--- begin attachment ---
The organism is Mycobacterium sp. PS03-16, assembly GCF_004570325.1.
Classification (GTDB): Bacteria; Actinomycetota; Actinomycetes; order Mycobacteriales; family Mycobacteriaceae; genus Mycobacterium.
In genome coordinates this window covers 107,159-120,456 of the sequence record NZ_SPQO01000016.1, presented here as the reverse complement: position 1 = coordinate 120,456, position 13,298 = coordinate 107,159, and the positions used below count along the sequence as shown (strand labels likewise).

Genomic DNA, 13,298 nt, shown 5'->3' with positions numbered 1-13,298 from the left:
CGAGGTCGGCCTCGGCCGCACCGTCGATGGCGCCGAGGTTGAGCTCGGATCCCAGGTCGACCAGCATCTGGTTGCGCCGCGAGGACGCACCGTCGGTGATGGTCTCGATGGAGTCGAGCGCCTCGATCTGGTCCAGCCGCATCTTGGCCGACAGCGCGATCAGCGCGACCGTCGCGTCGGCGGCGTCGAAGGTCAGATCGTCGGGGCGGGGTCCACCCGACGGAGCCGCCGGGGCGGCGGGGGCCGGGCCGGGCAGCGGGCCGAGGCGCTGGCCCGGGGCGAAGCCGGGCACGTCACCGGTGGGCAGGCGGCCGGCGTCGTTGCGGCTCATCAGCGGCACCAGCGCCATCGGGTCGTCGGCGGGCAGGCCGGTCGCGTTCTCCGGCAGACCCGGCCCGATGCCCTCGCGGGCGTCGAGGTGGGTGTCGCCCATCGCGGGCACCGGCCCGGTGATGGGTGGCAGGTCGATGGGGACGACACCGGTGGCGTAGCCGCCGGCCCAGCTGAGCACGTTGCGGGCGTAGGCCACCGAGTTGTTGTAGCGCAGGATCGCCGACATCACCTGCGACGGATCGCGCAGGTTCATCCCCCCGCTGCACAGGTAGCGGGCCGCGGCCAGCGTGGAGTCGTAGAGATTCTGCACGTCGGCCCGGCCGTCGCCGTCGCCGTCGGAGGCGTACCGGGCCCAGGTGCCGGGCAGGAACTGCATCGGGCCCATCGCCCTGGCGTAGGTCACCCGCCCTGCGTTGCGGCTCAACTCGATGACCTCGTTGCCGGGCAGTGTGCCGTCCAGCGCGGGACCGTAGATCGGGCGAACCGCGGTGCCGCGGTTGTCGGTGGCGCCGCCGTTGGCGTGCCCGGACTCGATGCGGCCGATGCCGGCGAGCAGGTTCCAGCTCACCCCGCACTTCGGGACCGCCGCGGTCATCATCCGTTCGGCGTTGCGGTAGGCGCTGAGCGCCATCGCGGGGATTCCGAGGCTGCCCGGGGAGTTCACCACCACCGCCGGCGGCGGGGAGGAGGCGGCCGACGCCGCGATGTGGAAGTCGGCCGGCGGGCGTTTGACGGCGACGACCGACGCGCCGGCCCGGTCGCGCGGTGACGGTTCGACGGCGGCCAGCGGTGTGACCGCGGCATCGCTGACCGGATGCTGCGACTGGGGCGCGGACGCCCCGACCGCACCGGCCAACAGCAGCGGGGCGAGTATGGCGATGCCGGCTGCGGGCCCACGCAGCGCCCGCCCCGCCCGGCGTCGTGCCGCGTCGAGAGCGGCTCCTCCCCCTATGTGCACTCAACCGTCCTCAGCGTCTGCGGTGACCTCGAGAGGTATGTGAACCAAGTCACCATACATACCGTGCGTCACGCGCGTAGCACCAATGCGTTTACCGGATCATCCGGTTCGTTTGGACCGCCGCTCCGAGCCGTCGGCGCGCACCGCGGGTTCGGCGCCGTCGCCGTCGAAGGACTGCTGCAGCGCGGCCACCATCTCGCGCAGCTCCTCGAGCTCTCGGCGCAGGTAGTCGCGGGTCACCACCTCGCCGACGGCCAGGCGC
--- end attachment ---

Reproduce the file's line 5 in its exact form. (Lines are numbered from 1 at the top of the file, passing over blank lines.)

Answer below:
CGAGGTCGGCCTCGGCCGCACCGTCGATGGCGCCGAGGTTGAGCTCGGATCCCAGGTCGACCAGCATCTGGTTGCGCCGCGAGGACGCACCGTCGGTGATGGTCTCGATGGAGTCGAGCGCCTCGATCTGGTCCAGCCGCATCTTGGCCGACAGCGCGATCAGCGCGACCGTCGCGTCGGCGGCGTCGAAGGTCAGATCGTCGGGGCGGGGTCCACCCGACGGAGCCGCCGGGGCGGCGGGGGCCGGGCCGGGCAGCGGGCCGAGGCGCTGGCCCGGGGCGAAGCCGGGCACGTCACCGGTGGGCAGGCGGCCGGCGTCGTTGCGGCTCATCAGCGGCACCAGCGCCATCGGGTCGTCGGCGGGCAGGCCGGTCGCGTTCTCCGGCAGACCCGGCCCGATGCCCTCGCGGGCGTCGAGGTGGGTGTCGCCCATCGCGGGCACCGGCCCGGTGATGGGTGGCAGGTCGATGGGGACGACACCGGTGGCGTAGCCGCCGGCCCAGCTGAGCACGTTGCGGGCGTAGGCCACCGAGTTGTTGTAGCGCAGGATCGCCGACATCACCTGCGACGGATCGCGCAGGTTCATCCCCCCGCTGCACAGGTAGCGGGCCGCGGCCAGCGTGGAGTCGTAGAGATTCTGCACGTCGGCCCGGCCGTCGCCGTCGCCGTCGGAGGCGTACCGGGCCCAGGTGCCGGGCAGGAACTGCATCGGGCCCATCGCCCTGGCGTAGGTCACCCGCCCTGCGTTGCGGCTCAACTCGATGACCTCGTTGCCGGGCAGTGTGCCGTCCAGCGCGGGACCGTAGATCGGGCGAACCGCGGTGCCGCGGTTGTCGGTGGCGCCGCCGTTGGCGTGCCCGGACTCGATGCGGCCGATGCCGGCGAGCAGGTTCCAGCTCACCCCGCACTTCGGGACCGCCGCGGTCATCATCCGTTCGGCGTTGCGGTAGGCGCTGAGCGCCATCGCGGGGATTCCGAGGCTGCCCGGGGAGTTCACCACCACCGCCGGCGGCGGGGAGGAGGCGGCCGACGCCGCGATGTGGAAGTCGGCCGGCGGGCGTTTGACGGCGACGACCGACGCGCCGGCCCGGTCGCGCGGTGACGGTTCGACGGCGGCCAGCGGTGTGACCGCGGCATCGCTGACCGGATGCTGCGACTGGGGCGCGGACGCCCCGACCGCACCGGCCAACAGCAGCGGGGCGAGTATGGCGATGCCGGCTGCGGGCCCACGCAGCGCCCGCCCCGCCCGGCGTCGTGCCGCGTCGAGAGCGGCTCCTCCCCCTATGTGCACTCAACCGTCCTCAGCGTCTGCGGTGACCTCGAGAGGTATGTGAACCAAGTCACCATACATACCGTGCGTCACGCGCGTAGCACCAATGCGTTTACCGGATCATCCGGTTCGTTTGGACCGCCGCTCCGAGCCGTCGGCGCGCACCGCGGGTTCGGCGCCGTCGCCGTCGAAGGACTGCTGCAGCGCGGCCACCATCTCGCGCAGCTCCTCGAGCTCTCGGCGCAGGTAGTCGCGGGTCACCACCTCGCCGACGGCCAGGCGC